“Tavern” was written between 1966 and 1967 and is set in the Prague pub U Fleků, which remains in its original location today. The poem, which is subtitled “Conversatorio,” is ostensibly a cacophony of overheard conversation minimally mediated by the poet, who offers only the guide of varying typeset to differentiate his narrators. As a communist, Dalton must have felt a certain affinity for the regime in power in Czechoslovakia, yet the poet must have been aware that the situation hadn’t always been as liberal as it was in the 1960s, and that Czech writers, artists, musicians and poets had not always been so free to publish, perform and debate as they were during that decade. This tension is evident in “Tavern,” which probes the topic of communism through the conceit of a barroom conversation, the wide-ranging, open and often political nature of which would only have been possible in the liberal 1960s, an era Russian tanks would soon bring to a close.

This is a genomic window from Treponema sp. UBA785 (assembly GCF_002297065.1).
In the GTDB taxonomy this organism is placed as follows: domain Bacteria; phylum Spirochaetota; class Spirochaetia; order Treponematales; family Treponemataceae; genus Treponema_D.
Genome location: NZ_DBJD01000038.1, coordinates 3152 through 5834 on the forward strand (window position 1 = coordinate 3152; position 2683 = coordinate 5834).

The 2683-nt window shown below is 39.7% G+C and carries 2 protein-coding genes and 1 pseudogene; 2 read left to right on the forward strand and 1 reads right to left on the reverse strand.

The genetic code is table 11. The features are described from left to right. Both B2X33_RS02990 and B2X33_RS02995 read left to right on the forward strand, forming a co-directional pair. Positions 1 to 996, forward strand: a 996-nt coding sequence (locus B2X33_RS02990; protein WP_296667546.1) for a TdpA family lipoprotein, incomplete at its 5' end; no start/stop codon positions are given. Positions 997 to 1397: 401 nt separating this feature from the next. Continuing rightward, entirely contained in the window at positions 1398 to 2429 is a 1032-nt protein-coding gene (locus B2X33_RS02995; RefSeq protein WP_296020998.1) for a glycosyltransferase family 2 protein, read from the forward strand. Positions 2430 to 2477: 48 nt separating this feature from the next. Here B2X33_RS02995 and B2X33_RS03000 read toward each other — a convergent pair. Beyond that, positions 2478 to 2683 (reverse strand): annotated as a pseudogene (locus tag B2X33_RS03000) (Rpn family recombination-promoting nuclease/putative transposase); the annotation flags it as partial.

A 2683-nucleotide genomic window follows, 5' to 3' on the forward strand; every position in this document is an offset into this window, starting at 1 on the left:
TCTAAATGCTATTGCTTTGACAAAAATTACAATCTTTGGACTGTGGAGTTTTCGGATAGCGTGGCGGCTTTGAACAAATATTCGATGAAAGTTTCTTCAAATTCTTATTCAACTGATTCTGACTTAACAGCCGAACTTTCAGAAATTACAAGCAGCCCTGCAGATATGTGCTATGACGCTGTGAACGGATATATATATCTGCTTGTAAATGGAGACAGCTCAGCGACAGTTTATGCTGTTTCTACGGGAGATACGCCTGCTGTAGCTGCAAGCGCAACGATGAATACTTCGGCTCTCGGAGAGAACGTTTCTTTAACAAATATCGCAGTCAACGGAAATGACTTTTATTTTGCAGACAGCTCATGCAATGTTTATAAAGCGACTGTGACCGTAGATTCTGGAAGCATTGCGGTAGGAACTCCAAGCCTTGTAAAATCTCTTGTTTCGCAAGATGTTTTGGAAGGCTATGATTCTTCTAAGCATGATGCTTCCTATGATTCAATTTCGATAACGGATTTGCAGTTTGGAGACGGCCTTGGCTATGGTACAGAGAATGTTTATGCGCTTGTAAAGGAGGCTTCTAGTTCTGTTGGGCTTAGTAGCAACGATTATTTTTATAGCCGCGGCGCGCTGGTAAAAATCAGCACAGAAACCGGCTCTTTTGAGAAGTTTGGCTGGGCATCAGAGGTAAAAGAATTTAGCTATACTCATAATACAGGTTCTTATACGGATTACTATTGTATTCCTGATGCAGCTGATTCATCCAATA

Dalton’s poem contains five distinct narrators. The tone and pacing of the poem replicate the meandering, at times impassioned and at times nonsensical nature of barroom talk. The subjects covered over the course of the poem: Politics, poetry, solitude, history, revolution and sexuality, to name only the most apparent, are discussed at length through different narrators, allowing for clashes of opinion and differing conclusions. Dalton’s choice to include competing viewpoints and skewed logic — in effect stretching the limits that would have been imposed by the traditional form of dramatic monologues. Additionally, by setting the poem in a pub, Dalton freed himself from a completely factual telling of the events and allowed for certain nonsensical elements, while providing a natural frame in which the narrative could progress, becoming more emotional as time passes and the narrators become inebriated. As this takes place, the effects of alcohol are not only in the narrators’ admissions, like “I’m already stoned,” but also by the slurring in their speech, such as the expression “mel-low.”